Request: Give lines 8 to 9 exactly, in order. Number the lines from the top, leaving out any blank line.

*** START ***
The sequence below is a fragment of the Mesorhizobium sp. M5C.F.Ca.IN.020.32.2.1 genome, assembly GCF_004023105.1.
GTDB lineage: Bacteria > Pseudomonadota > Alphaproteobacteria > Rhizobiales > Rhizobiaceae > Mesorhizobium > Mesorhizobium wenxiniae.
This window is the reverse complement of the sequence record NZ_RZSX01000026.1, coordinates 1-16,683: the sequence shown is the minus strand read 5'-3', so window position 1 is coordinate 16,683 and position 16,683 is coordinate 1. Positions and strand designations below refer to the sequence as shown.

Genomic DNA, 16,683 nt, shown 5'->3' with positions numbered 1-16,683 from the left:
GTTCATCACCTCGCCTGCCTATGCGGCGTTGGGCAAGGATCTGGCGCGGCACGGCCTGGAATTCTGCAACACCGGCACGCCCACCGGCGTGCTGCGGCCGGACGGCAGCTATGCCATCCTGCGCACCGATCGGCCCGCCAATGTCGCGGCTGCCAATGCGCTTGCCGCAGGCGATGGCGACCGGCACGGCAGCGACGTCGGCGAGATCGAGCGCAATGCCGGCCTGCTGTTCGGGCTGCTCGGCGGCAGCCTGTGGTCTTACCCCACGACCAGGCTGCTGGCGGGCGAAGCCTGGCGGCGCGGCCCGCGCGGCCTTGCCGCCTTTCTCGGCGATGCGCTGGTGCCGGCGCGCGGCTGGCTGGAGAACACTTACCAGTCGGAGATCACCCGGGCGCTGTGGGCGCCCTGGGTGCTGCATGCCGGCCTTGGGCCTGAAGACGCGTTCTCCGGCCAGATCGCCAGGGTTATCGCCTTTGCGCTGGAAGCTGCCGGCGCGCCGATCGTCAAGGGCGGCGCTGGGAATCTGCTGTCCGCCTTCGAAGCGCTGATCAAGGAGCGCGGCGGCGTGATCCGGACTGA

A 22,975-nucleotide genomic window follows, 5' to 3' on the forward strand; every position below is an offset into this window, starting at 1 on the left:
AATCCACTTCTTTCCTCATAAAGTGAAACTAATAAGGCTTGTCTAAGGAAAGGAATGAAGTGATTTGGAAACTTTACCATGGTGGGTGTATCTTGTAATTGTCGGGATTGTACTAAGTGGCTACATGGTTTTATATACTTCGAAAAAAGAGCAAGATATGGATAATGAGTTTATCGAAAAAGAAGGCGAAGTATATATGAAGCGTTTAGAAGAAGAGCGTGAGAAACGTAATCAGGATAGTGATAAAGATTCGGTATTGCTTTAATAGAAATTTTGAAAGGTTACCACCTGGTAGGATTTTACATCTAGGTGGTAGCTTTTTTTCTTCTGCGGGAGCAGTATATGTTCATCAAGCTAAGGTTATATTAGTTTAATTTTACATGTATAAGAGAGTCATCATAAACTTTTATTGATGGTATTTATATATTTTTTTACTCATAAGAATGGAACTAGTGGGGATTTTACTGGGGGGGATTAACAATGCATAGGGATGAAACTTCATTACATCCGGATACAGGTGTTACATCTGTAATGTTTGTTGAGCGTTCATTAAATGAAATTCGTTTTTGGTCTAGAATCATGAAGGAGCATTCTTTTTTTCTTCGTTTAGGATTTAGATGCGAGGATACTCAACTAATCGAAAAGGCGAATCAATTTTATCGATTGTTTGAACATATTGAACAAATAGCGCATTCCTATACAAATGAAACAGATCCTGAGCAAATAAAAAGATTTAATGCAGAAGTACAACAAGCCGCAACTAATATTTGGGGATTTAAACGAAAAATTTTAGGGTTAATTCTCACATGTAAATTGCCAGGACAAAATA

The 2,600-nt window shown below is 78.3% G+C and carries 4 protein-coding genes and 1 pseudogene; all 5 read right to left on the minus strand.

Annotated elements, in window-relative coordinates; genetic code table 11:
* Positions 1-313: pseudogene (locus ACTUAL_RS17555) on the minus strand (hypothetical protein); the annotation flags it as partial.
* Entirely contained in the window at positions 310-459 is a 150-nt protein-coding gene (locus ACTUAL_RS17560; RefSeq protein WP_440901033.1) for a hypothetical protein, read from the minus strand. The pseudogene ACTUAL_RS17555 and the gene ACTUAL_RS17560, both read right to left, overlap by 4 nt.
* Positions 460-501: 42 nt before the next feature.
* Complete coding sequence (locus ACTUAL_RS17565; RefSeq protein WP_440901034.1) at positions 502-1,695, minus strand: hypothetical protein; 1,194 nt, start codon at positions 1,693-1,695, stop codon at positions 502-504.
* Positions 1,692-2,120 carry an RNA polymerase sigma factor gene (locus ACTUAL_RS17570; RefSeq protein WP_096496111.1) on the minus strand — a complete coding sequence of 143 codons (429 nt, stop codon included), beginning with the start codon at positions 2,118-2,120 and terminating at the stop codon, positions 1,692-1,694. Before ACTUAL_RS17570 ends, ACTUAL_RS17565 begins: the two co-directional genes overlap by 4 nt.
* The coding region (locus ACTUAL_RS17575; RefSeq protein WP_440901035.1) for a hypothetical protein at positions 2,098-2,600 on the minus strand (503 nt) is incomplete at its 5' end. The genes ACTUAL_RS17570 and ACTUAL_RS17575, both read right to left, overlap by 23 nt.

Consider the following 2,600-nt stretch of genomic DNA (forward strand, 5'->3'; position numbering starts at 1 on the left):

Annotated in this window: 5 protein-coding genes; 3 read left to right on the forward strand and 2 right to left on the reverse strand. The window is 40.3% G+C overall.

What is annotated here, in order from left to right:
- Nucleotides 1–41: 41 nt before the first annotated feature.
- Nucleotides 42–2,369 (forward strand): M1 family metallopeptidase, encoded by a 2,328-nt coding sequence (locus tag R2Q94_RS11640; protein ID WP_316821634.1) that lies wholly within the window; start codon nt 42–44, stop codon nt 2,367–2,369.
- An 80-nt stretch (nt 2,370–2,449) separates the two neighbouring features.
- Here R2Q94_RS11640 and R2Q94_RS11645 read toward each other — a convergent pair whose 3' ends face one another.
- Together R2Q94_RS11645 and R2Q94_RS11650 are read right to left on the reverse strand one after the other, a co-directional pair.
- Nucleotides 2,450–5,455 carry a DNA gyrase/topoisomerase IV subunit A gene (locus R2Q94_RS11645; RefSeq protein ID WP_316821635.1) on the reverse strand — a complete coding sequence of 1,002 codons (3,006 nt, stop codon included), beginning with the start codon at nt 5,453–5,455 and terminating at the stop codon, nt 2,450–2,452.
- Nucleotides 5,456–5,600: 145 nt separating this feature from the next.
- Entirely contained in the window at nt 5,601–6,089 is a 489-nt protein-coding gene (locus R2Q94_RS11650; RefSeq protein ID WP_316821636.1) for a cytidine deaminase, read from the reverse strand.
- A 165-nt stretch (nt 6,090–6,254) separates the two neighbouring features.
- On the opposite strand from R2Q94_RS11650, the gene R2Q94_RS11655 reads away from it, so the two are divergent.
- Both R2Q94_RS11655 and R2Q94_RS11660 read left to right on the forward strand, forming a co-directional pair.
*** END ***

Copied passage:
The 2,600-nt window shown below is 78.3% G+C and carries 4 protein-coding genes and 1 pseudogene; all 5 read right to left on the minus strand.

Annotated elements, in window-relative coordinates; genetic code table 11: